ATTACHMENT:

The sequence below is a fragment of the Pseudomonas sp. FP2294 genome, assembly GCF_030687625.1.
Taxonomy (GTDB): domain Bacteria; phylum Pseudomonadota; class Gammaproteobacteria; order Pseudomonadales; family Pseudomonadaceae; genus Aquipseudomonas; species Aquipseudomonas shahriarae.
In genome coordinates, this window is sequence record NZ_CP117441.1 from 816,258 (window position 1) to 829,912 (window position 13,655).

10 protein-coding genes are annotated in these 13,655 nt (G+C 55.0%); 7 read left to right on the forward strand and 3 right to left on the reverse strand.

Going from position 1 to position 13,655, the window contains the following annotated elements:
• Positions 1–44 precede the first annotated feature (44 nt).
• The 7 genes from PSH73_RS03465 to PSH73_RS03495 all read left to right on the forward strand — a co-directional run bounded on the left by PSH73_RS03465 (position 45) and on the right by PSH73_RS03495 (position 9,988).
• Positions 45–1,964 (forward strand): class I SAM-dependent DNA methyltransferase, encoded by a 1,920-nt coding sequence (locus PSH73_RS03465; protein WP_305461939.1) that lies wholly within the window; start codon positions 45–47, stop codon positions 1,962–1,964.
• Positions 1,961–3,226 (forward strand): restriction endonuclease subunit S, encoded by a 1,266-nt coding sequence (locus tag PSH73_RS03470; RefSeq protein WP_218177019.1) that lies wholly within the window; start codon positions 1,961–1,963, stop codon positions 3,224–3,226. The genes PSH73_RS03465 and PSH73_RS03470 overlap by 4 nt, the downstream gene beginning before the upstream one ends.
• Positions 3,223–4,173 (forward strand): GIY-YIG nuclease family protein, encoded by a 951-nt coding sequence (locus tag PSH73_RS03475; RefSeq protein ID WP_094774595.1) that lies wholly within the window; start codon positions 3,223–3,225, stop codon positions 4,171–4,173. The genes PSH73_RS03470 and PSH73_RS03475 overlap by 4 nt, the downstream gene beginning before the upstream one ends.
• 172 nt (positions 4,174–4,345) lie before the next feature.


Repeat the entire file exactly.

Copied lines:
The sequence below is a fragment of the Pseudomonas sp. FP2294 genome, assembly GCF_030687625.1.
Taxonomy (GTDB): domain Bacteria; phylum Pseudomonadota; class Gammaproteobacteria; order Pseudomonadales; family Pseudomonadaceae; genus Aquipseudomonas; species Aquipseudomonas shahriarae.
In genome coordinates, this window is sequence record NZ_CP117441.1 from 816,258 (window position 1) to 829,912 (window position 13,655).

10 protein-coding genes are annotated in these 13,655 nt (G+C 55.0%); 7 read left to right on the forward strand and 3 right to left on the reverse strand.

Going from position 1 to position 13,655, the window contains the following annotated elements:
• Positions 1–44 precede the first annotated feature (44 nt).
• The 7 genes from PSH73_RS03465 to PSH73_RS03495 all read left to right on the forward strand — a co-directional run bounded on the left by PSH73_RS03465 (position 45) and on the right by PSH73_RS03495 (position 9,988).
• Positions 45–1,964 (forward strand): class I SAM-dependent DNA methyltransferase, encoded by a 1,920-nt coding sequence (locus PSH73_RS03465; protein WP_305461939.1) that lies wholly within the window; start codon positions 45–47, stop codon positions 1,962–1,964.
• Positions 1,961–3,226 (forward strand): restriction endonuclease subunit S, encoded by a 1,266-nt coding sequence (locus tag PSH73_RS03470; RefSeq protein WP_218177019.1) that lies wholly within the window; start codon positions 1,961–1,963, stop codon positions 3,224–3,226. The genes PSH73_RS03465 and PSH73_RS03470 overlap by 4 nt, the downstream gene beginning before the upstream one ends.
• Positions 3,223–4,173 (forward strand): GIY-YIG nuclease family protein, encoded by a 951-nt coding sequence (locus tag PSH73_RS03475; RefSeq protein ID WP_094774595.1) that lies wholly within the window; start codon positions 3,223–3,225, stop codon positions 4,171–4,173. The genes PSH73_RS03470 and PSH73_RS03475 overlap by 4 nt, the downstream gene beginning before the upstream one ends.
• 172 nt (positions 4,174–4,345) lie before the next feature.